The siege of Pelusium (early 47 BC) was an early victory for Mithridates of Pergamum during his expedition to rescue Caesar, who was then besieged in Alexandria. (Great Roman Civil War)
Soon after arriving in Alexandria, Caesar realised that he might need more troops. Mithridates, who was one of his closest allies, was sent to raise an army in Syria and Cilicia. He was quickly able to raise a sizable force, which he then led towards the Egyptian frontier.
Achillas, the first commander of the Alexandrian army, soon discovered that Mithridates was on his way. He sent a strong garrison to hold Pelusium, the fortress that defended the eastern approaches to the Nile Delta, in the hope that they would be able to stop Mithridates.
Mithridates realised that time was of the essence, and decided to launch an immediate assault on Pelusium. He kept committing fresh troops to the battle to replace those who were getting tired, and managed to capture the fortress in a single day. This was an impressive achievement, as Pelusium had managed to hold out for some time on previous occasions.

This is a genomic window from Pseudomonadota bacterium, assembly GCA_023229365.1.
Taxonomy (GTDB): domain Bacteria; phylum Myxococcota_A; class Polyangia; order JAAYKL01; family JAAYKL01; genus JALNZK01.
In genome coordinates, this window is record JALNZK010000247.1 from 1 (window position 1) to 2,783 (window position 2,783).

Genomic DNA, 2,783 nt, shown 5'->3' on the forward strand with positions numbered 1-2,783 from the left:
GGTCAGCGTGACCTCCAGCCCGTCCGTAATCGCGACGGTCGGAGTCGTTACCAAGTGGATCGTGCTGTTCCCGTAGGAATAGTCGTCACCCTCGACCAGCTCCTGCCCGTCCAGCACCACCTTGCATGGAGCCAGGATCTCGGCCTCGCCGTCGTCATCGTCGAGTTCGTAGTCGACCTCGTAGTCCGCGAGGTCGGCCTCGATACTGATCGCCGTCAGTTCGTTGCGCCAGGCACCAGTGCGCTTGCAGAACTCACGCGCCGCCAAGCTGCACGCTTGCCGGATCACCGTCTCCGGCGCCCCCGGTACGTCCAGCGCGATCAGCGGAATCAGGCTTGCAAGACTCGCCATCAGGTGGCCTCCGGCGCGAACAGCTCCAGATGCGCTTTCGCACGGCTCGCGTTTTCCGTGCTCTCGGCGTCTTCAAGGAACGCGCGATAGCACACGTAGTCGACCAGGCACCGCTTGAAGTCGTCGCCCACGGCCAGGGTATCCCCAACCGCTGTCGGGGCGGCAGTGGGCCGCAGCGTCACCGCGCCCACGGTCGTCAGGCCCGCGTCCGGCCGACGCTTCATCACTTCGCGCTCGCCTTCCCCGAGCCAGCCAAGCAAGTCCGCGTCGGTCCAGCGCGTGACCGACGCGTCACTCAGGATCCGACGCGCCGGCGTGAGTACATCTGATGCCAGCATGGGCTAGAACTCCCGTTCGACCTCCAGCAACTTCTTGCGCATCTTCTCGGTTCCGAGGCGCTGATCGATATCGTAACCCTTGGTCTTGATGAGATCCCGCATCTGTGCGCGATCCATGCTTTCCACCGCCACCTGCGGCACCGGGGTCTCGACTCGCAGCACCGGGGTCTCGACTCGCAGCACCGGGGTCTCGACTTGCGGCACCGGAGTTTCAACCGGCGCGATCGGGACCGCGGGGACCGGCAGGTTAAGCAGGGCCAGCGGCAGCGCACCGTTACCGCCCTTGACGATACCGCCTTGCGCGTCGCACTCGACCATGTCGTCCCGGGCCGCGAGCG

After seizing Pelusium, Mithridates resumed his march to Alexandria. Ptolemy XIII, who had now taken command of the Alexandrian army, sent a force to try and stop him, but without success. He then decided to lead a second army in person. Caesar followed, and managed to reach Mithridates before Ptolemy. The resulting battle of the Nile ended as a clear Roman victory. Ptolemy was killed while attempting to escape, and Caesar was free to place Cleopatra on the throne, before returning to the Roman world to resume his civil war.